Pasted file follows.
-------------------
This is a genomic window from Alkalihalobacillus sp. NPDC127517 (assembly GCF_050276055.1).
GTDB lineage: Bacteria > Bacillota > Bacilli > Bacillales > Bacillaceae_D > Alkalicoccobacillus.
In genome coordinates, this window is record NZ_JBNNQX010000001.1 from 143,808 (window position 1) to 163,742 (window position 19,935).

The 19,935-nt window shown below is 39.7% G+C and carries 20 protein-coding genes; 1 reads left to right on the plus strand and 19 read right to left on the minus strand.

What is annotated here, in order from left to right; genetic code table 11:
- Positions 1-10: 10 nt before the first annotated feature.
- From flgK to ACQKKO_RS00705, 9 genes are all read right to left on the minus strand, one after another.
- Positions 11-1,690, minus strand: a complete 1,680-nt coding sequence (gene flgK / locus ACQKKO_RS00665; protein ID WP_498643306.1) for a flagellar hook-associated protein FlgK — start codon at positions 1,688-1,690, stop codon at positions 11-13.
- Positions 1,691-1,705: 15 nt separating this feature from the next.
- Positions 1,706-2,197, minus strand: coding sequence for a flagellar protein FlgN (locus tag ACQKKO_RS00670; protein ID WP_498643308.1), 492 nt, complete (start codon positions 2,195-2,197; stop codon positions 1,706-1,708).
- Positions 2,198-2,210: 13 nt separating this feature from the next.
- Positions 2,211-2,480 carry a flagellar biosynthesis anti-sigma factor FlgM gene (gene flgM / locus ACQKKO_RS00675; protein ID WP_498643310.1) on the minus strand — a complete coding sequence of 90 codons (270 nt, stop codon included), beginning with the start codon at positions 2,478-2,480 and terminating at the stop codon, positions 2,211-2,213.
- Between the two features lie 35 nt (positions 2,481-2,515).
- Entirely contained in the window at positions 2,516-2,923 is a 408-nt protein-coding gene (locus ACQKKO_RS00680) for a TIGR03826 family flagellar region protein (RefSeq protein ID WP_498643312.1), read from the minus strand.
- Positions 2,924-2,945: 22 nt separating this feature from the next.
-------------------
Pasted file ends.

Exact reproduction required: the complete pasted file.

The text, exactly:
This is a genomic window from Alkalihalobacillus sp. NPDC127517 (assembly GCF_050276055.1).
GTDB lineage: Bacteria > Bacillota > Bacilli > Bacillales > Bacillaceae_D > Alkalicoccobacillus.
In genome coordinates, this window is record NZ_JBNNQX010000001.1 from 143,808 (window position 1) to 163,742 (window position 19,935).

The 19,935-nt window shown below is 39.7% G+C and carries 20 protein-coding genes; 1 reads left to right on the plus strand and 19 read right to left on the minus strand.

What is annotated here, in order from left to right; genetic code table 11:
- Positions 1-10: 10 nt before the first annotated feature.
- From flgK to ACQKKO_RS00705, 9 genes are all read right to left on the minus strand, one after another.
- Positions 11-1,690, minus strand: a complete 1,680-nt coding sequence (gene flgK / locus ACQKKO_RS00665; protein ID WP_498643306.1) for a flagellar hook-associated protein FlgK — start codon at positions 1,688-1,690, stop codon at positions 11-13.
- Positions 1,691-1,705: 15 nt separating this feature from the next.
- Positions 1,706-2,197, minus strand: coding sequence for a flagellar protein FlgN (locus tag ACQKKO_RS00670; protein ID WP_498643308.1), 492 nt, complete (start codon positions 2,195-2,197; stop codon positions 1,706-1,708).
- Positions 2,198-2,210: 13 nt separating this feature from the next.
- Positions 2,211-2,480 carry a flagellar biosynthesis anti-sigma factor FlgM gene (gene flgM / locus ACQKKO_RS00675; protein ID WP_498643310.1) on the minus strand — a complete coding sequence of 90 codons (270 nt, stop codon included), beginning with the start codon at positions 2,478-2,480 and terminating at the stop codon, positions 2,211-2,213.
- Between the two features lie 35 nt (positions 2,481-2,515).
- Entirely contained in the window at positions 2,516-2,923 is a 408-nt protein-coding gene (locus ACQKKO_RS00680) for a TIGR03826 family flagellar region protein (RefSeq protein ID WP_498643312.1), read from the minus strand.
- Positions 2,924-2,945: 22 nt separating this feature from the next.